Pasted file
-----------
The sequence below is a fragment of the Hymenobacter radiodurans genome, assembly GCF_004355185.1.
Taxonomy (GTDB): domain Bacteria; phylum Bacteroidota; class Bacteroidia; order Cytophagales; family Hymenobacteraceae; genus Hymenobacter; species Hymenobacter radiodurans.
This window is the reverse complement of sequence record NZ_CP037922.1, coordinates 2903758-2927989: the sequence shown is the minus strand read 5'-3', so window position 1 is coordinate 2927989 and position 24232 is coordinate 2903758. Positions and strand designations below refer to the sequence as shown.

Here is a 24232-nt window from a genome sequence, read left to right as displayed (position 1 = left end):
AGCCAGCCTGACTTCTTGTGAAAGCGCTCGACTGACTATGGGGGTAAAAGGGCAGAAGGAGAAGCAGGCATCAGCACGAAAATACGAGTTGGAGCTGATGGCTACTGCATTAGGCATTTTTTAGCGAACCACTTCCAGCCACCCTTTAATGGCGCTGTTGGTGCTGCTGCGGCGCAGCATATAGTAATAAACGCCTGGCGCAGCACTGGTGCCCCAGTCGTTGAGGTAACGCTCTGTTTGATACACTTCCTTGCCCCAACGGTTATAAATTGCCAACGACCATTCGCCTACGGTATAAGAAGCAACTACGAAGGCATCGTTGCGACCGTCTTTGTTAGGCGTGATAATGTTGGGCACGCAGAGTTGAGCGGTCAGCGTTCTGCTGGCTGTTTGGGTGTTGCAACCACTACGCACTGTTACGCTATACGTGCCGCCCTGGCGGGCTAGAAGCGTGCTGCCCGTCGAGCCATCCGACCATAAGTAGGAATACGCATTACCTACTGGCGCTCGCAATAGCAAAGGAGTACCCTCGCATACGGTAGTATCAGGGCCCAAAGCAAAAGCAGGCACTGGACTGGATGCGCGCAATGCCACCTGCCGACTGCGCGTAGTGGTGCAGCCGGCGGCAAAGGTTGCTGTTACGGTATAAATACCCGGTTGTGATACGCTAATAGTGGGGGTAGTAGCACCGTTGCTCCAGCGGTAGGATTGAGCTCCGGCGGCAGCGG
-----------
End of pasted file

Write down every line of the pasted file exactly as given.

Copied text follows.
The sequence below is a fragment of the Hymenobacter radiodurans genome, assembly GCF_004355185.1.
Taxonomy (GTDB): domain Bacteria; phylum Bacteroidota; class Bacteroidia; order Cytophagales; family Hymenobacteraceae; genus Hymenobacter; species Hymenobacter radiodurans.
This window is the reverse complement of sequence record NZ_CP037922.1, coordinates 2903758-2927989: the sequence shown is the minus strand read 5'-3', so window position 1 is coordinate 2927989 and position 24232 is coordinate 2903758. Positions and strand designations below refer to the sequence as shown.

Here is a 24232-nt window from a genome sequence, read left to right as displayed (position 1 = left end):
AGCCAGCCTGACTTCTTGTGAAAGCGCTCGACTGACTATGGGGGTAAAAGGGCAGAAGGAGAAGCAGGCATCAGCACGAAAATACGAGTTGGAGCTGATGGCTACTGCATTAGGCATTTTTTAGCGAACCACTTCCAGCCACCCTTTAATGGCGCTGTTGGTGCTGCTGCGGCGCAGCATATAGTAATAAACGCCTGGCGCAGCACTGGTGCCCCAGTCGTTGAGGTAACGCTCTGTTTGATACACTTCCTTGCCCCAACGGTTATAAATTGCCAACGACCATTCGCCTACGGTATAAGAAGCAACTACGAAGGCATCGTTGCGACCGTCTTTGTTAGGCGTGATAATGTTGGGCACGCAGAGTTGAGCGGTCAGCGTTCTGCTGGCTGTTTGGGTGTTGCAACCACTACGCACTGTTACGCTATACGTGCCGCCCTGGCGGGCTAGAAGCGTGCTGCCCGTCGAGCCATCCGACCATAAGTAGGAATACGCATTACCTACTGGCGCTCGCAATAGCAAAGGAGTACCCTCGCATACGGTAGTATCAGGGCCCAAAGCAAAAGCAGGCACTGGACTGGATGCGCGCAATGCCACCTGCCGACTGCGCGTAGTGGTGCAGCCGGCGGCAAAGGTTGCTGTTACGGTATAAATACCCGGTTGTGATACGCTAATAGTGGGGGTAGTAGCACCGTTGCTCCAGCGGTAGGATTGAGCTCCGGCGGCAGCGG